I never much liked this movie until I retired. It’s the tale of Captain Nathan Brittles (John Wayne in his forties proving the acting point), in his final days in the U.S. Cavalry, fending off battles with Cheyenne and Arapaho who have left their reservations (hmmm….), and trying to get his boss’s wife and niece home: She Wore a Yellow Ribbon.
There isn’t much more plot than that. They go about their jobs; things prove difficult and dusty in a Technicolor way through spectacular landscapes.
The point is the characters and the pains of age – and perhaps how gorgeous they all look, uniformed in blue and yellow, their horses marching them through the desert to the cracking score.
Wayne – quite some way from the heavy vulnerability of The Shootist (1976) – shows us a man at the end of his working life, feeling the impending loss of worth. He’s got a hint of swagger, and is too thin for the age portrayed, but centres the film with a dignity and duty that settle you just as John Ford tells America’s story to itself. For there’s just a hint of over-love in the flag and that yellow ribbon.
The Duke is, as you might expect, a warm if gruff leader, utterly decent in the face of the brickbats thrown at his pride. He has any number of grand moments – from chastening the young to negotiating with an old enemy to a touching, embarrassed moment when his men give him a goodbye gift. Not quite a Mr Chips, but a great performance of age by a young man. Just watch him talk to his wife’s grave…
And age catches Brittles just as it does Victor McLaglen‘s nutso turn as Sgt. Quincannon. He nearly obeys, is nearly disciplined, and gets full character-actor marks throughout. Chest out and broadcasting comedy oafishness, actor and character go over the edge for me, but you can’t fault the old-fashioned fun of him. An easier weariness comes from the ever-droll Ben Johnson as Sgt Tyree – now there’s someone enduring middle-age and hard work.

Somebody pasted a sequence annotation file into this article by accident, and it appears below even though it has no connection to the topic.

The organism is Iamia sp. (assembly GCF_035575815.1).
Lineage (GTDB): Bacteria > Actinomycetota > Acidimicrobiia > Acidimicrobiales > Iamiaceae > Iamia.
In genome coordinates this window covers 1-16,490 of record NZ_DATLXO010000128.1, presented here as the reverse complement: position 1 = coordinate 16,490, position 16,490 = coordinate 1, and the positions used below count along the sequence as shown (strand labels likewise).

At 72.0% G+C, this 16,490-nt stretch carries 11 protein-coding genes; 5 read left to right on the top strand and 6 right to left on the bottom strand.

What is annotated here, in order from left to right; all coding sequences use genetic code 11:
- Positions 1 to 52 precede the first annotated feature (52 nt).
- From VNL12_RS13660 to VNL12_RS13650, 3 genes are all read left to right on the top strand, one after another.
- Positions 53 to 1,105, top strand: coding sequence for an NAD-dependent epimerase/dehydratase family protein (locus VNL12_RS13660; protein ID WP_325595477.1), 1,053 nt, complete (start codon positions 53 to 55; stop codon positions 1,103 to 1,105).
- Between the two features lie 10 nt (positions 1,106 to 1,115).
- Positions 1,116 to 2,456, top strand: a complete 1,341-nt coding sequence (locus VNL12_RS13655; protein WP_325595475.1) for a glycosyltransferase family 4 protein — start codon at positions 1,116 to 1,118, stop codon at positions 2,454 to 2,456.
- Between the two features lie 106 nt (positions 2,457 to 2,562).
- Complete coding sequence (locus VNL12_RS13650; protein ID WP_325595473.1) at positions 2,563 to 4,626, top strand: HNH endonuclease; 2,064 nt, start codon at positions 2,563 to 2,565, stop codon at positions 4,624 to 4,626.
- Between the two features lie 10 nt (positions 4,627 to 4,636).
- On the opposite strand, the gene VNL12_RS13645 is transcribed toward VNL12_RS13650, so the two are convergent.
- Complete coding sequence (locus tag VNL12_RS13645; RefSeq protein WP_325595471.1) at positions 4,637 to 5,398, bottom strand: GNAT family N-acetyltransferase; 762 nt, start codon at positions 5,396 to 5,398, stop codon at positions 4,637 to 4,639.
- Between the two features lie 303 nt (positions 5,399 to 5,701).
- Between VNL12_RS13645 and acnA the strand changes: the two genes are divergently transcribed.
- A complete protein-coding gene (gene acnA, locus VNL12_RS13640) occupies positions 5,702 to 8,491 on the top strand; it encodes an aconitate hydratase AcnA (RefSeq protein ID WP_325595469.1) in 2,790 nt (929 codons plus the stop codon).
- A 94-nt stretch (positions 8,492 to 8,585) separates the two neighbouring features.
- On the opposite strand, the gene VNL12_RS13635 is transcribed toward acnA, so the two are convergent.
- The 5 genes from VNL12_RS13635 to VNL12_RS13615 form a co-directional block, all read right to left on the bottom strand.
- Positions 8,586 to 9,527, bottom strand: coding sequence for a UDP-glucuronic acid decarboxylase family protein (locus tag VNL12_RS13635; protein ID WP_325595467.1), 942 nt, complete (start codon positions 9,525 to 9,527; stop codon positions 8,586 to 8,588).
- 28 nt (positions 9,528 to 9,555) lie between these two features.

Contrasting all these ageing comrades are the young. Joanne Dru is Miss Dandridge, sweet flirt and distraction to the brave young men of the cavalry. John Agar and Harry Carey Jr battle it out over her to the annoyance of Brittles and, this is where old Jack resists the film, to the exhaustion of the audience.
A mix of history lesson, hubristic American eulogy and treatise on the fears of retirement, She Wore a Yellow Ribbon grew on me quite considerably when it came time to pack in the office job and travel National Trust sites with Mrs Jack. The militaristic, Native American and Proud America stuff still leaves me cold, but the Duke’s performance has grown more pertinent with the years. For Brittles is a man dragged through a whole bunch of failure as he stands ready to jump in the Gramps-Mobile and dawdle off into the sunset. You watch him, tense at how close to being free he is, and how close the fear and messiness of the job come to wrecking his dignified exit.
In the end, of course, movie-land gives him a happier than happy ending. Not something you see in these corridors, to be honest, so well worth an afternoon watching if only for the daydream of it all.
I should probably tell you that director John Ford made two other Cavalry based films. This is the really good one.